100% Cambodian, Krama weaving, a heritage of the Khmer Kingdom, is a subtle art that tends to be discovered.
Traditional Cambodian know-how
Symbol for the Khmer people and Cambodian pride, the traditional Krama with blue or red check is a stole woven with a wooden loom in the province of Kampong Cham, made from cotton (named Samley). There are also variations in silk, especially in the province of Takeo.
While traditionally cotton was spun by hand and then left to soak in rice before being dyed naturally until the desired color was obtained, chemical dyes are now preferred for a wider range of colors. The natural dyes come from leaves, tree barks (red), or even boiled fruits (ginger) which bring these ocher or indigo tones to the fabric and make this heritage a sustainable and eco-responsible product.
Krama Baseth, known for its characteristic red color, is made from a local plant called 'Thleah'.
A game of patience and rigor, the design of a one meter seventy Krama requires a minimum of eight hours and ensures an important economic role, especially in the countryside.
The silk Krama is favored for weddings, special occasions and coveted by wealthy Cambodians to stand out from the peasants while its cotton sidekick is a daily essential used by all.
A diverse and varied use
Krama plays multiple roles in everyday life and it is also found in countless improvised situations.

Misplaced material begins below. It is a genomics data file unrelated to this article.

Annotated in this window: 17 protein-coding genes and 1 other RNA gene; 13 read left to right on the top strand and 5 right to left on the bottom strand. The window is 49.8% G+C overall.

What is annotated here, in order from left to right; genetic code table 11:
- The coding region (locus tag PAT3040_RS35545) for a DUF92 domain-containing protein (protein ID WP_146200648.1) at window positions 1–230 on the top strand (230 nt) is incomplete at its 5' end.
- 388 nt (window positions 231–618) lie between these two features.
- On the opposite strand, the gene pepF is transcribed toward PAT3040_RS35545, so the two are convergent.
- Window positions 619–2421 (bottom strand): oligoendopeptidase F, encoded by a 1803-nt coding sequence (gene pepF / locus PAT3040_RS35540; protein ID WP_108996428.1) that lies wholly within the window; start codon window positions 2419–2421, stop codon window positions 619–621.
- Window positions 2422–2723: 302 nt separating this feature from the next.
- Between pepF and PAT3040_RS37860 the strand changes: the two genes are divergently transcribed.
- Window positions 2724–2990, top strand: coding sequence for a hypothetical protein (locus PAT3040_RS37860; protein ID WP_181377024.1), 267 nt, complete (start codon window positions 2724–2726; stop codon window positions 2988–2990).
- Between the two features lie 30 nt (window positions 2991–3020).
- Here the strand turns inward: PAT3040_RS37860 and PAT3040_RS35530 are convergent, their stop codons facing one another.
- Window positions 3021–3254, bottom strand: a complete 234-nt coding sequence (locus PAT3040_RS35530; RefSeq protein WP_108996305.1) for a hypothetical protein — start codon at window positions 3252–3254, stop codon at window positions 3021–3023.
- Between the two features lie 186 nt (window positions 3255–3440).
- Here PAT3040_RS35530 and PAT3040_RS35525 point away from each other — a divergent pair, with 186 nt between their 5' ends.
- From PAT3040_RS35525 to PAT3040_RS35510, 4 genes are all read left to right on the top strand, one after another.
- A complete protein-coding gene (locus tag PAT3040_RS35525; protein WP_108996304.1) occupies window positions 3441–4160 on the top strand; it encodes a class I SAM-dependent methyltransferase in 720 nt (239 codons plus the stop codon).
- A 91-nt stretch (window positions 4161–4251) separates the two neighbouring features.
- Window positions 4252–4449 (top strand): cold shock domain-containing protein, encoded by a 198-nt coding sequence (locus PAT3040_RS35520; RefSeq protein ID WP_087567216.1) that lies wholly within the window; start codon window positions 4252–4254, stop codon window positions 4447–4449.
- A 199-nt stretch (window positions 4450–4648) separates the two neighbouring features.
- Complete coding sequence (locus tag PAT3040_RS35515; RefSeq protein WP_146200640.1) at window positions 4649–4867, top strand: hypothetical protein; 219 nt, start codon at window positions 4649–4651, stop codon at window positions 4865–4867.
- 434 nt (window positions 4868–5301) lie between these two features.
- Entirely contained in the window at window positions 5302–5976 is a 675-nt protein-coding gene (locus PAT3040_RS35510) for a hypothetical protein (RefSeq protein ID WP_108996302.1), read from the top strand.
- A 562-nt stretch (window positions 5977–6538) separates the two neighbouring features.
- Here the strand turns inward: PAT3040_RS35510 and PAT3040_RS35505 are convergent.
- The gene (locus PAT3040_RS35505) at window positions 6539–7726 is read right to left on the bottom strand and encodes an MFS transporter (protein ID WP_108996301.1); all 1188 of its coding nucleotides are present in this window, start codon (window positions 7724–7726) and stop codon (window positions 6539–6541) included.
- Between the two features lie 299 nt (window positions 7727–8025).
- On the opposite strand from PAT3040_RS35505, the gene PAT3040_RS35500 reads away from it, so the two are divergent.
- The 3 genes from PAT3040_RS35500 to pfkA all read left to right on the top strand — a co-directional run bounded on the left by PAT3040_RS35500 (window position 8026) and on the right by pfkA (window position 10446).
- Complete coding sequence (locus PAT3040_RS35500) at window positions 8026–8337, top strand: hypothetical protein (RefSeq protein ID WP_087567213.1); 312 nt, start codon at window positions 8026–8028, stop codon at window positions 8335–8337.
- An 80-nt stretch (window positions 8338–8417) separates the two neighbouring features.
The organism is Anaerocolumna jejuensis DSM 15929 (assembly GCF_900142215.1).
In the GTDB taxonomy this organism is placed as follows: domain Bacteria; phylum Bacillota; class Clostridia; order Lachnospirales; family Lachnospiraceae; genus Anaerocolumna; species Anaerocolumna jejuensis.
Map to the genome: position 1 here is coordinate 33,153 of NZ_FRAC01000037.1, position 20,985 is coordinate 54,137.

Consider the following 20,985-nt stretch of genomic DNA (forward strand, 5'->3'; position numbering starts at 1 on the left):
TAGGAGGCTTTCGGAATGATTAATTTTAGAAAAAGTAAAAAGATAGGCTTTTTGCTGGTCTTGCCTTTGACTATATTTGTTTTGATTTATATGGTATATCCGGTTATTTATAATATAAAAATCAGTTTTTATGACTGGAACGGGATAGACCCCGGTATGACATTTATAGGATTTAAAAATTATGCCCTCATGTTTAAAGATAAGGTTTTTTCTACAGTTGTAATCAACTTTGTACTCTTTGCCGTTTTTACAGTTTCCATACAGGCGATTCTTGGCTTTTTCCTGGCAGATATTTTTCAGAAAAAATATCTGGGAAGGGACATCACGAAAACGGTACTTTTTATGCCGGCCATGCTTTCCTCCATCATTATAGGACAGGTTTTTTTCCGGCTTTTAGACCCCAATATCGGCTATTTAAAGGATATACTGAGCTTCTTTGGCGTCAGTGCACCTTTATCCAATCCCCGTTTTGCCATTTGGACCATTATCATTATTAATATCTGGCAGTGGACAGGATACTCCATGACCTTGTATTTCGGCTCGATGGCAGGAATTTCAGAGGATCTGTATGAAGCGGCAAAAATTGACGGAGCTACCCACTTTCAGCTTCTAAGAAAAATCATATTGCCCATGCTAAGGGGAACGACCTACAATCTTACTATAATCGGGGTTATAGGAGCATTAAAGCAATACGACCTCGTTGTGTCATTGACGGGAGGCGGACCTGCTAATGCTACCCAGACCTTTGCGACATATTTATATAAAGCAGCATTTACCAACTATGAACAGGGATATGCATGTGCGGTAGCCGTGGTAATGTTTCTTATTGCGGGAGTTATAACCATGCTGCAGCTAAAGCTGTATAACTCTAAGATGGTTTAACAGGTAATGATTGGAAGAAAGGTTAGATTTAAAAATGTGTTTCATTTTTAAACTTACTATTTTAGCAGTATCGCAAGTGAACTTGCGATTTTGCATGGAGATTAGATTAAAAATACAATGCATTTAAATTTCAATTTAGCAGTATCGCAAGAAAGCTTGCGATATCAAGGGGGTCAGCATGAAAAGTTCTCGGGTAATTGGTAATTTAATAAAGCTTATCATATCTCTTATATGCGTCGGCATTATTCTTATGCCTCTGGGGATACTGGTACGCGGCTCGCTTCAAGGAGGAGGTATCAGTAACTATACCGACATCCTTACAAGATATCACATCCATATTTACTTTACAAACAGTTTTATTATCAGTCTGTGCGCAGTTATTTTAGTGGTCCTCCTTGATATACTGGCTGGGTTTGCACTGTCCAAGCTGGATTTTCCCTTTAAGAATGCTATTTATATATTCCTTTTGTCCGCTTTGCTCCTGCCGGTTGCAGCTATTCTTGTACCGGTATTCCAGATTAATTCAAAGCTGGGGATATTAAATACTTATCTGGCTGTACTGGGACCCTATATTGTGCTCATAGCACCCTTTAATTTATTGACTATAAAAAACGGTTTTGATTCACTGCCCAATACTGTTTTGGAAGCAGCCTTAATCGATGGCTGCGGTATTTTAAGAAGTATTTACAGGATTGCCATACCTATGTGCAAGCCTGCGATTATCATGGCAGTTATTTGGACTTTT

Indeed, worn around the neck as in the West, it is also a precious instrument of protection against the scorching sun of the afternoon when it is rolled up on the head. We cover our mouths to protect ourselves from dust and exhaust pipes while riding and we even use it to repair bicycle tires.
A loyal sturdy companion, it is made a complementary seat for babies, children appropriate it to play “Cha-Ol-ong” prison ball, and it is also transformed into a hammock, mosquito net and bedspread.
National pride, the Krama was the subject of a consecration in the book of records, when GoGo Cambodia decided to hand-weave a scarf 1000 meters long, exhibited at the National Museum in Phnom Penh.
A social and ethical memory
Are you looking for a useful and unique traditional gift on your next trip to the land of smiles? The Krama is your solution.
Available in country villages directly from private individuals, Krama is also mainly sold on various provincial and city markets between $ 1 and $ 5 depending on the size (and the art of negotiation).
Far away, you can always ask an expatriate to bring you some, or order online on certain sites.
The Krama is also a popular object for photographers and painters, like the traveling artist André-Louis Becht, who proposed a series of paintings on this theme in 2017.
Photo source: Mathilde VASSEUR - Photographer